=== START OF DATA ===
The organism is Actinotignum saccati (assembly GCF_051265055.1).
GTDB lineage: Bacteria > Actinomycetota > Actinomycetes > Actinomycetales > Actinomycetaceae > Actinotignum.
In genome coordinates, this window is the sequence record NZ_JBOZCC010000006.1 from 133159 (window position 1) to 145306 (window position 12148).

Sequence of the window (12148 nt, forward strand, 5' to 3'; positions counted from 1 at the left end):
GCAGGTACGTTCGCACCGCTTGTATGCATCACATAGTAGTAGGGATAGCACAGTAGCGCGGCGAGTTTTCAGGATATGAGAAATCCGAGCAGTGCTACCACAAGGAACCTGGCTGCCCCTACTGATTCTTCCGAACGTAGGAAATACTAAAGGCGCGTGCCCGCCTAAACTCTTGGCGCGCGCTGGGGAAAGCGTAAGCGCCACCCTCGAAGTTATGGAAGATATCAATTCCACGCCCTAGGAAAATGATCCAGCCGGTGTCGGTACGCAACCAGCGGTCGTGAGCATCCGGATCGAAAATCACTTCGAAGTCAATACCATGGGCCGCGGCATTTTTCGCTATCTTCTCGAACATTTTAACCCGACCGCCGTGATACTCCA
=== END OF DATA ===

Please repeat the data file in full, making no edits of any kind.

The organism is Actinotignum saccati (assembly GCF_051265055.1).
GTDB lineage: Bacteria > Actinomycetota > Actinomycetes > Actinomycetales > Actinomycetaceae > Actinotignum.
In genome coordinates, this window is the sequence record NZ_JBOZCC010000006.1 from 133159 (window position 1) to 145306 (window position 12148).

Sequence of the window (12148 nt, forward strand, 5' to 3'; positions counted from 1 at the left end):
GCAGGTACGTTCGCACCGCTTGTATGCATCACATAGTAGTAGGGATAGCACAGTAGCGCGGCGAGTTTTCAGGATATGAGAAATCCGAGCAGTGCTACCACAAGGAACCTGGCTGCCCCTACTGATTCTTCCGAACGTAGGAAATACTAAAGGCGCGTGCCCGCCTAAACTCTTGGCGCGCGCTGGGGAAAGCGTAAGCGCCACCCTCGAAGTTATGGAAGATATCAATTCCACGCCCTAGGAAAATGATCCAGCCGGTGTCGGTACGCAACCAGCGGTCGTGAGCATCCGGATCGAAAATCACTTCGAAGTCAATACCATGGGCCGCGGCATTTTTCGCTATCTTCTCGAACATTTTAACCCGACCGCCGTGATACTCCA